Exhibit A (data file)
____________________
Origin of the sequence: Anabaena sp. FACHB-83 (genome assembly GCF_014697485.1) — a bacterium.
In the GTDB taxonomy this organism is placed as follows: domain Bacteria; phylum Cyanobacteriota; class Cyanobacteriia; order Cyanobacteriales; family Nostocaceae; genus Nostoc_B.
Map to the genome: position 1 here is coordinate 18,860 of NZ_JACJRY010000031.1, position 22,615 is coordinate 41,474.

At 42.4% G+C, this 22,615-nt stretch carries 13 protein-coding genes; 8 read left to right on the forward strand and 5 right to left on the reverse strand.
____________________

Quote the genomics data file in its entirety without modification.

Origin of the sequence: Anabaena sp. FACHB-83 (genome assembly GCF_014697485.1) — a bacterium.
In the GTDB taxonomy this organism is placed as follows: domain Bacteria; phylum Cyanobacteriota; class Cyanobacteriia; order Cyanobacteriales; family Nostocaceae; genus Nostoc_B.
Map to the genome: position 1 here is coordinate 18,860 of NZ_JACJRY010000031.1, position 22,615 is coordinate 41,474.

At 42.4% G+C, this 22,615-nt stretch carries 13 protein-coding genes; 8 read left to right on the forward strand and 5 right to left on the reverse strand.